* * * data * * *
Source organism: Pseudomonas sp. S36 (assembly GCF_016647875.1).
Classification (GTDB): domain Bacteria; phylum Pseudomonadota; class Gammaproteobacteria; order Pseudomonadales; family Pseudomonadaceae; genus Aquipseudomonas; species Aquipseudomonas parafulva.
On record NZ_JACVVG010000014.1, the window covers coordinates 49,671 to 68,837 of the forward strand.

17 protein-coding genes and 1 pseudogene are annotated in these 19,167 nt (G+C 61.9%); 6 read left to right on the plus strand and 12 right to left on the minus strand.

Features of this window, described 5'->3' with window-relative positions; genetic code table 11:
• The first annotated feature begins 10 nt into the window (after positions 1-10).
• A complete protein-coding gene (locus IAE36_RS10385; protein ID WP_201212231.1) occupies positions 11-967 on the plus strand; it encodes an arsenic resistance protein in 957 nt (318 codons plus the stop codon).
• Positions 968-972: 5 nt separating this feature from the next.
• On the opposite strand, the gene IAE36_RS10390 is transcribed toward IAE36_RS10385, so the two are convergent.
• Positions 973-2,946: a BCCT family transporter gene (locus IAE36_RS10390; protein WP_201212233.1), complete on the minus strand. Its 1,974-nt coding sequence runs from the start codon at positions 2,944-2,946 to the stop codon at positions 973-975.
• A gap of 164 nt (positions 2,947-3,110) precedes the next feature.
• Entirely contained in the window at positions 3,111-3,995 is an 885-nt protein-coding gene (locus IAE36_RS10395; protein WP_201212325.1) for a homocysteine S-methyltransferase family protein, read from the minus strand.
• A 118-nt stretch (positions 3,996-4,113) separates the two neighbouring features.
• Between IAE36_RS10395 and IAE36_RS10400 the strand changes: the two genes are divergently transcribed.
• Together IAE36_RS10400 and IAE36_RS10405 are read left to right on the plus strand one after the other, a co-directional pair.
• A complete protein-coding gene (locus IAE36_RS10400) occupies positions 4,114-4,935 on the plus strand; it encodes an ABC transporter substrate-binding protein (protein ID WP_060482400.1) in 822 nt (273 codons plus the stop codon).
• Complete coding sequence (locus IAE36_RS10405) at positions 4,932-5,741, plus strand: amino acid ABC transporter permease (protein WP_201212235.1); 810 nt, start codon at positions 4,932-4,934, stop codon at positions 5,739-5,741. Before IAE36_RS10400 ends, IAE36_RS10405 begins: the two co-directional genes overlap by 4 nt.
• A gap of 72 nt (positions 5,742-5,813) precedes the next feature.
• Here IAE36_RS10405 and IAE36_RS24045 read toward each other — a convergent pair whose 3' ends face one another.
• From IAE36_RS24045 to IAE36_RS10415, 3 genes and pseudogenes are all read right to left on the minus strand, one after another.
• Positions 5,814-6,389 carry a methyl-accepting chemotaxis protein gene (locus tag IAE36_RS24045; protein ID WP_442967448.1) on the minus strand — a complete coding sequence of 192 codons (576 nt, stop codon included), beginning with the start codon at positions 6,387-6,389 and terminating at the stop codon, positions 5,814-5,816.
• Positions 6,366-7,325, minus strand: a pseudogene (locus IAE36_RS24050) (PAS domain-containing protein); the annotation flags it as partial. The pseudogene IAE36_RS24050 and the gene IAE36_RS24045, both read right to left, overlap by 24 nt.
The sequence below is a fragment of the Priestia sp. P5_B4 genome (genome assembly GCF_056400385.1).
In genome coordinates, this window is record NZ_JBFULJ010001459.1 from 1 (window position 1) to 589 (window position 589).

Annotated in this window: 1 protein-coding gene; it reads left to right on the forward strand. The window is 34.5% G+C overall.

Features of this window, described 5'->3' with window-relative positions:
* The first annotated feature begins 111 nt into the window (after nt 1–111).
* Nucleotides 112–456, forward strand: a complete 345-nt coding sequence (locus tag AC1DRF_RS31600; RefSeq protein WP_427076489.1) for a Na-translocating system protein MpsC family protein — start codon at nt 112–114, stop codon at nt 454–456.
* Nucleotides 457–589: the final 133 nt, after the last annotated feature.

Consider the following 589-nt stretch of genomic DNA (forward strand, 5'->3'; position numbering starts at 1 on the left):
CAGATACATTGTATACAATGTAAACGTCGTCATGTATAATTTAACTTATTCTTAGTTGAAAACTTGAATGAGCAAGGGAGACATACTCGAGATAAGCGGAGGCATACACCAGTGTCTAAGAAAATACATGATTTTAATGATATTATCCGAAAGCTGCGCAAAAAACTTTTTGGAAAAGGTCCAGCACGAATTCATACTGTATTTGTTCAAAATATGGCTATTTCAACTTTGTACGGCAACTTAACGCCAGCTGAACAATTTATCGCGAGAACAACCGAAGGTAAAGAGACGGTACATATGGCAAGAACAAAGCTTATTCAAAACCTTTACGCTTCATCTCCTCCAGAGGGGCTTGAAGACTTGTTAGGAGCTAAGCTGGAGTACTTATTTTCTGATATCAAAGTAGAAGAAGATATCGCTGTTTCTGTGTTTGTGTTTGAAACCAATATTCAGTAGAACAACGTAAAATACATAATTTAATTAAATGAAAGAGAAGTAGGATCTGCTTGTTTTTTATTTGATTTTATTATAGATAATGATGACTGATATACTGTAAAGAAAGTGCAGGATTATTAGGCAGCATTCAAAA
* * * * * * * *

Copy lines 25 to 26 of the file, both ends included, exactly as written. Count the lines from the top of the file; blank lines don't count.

Annotated in this window: 1 protein-coding gene; it reads left to right on the forward strand. The window is 34.5% G+C overall.

Features of this window, described 5'->3' with window-relative positions: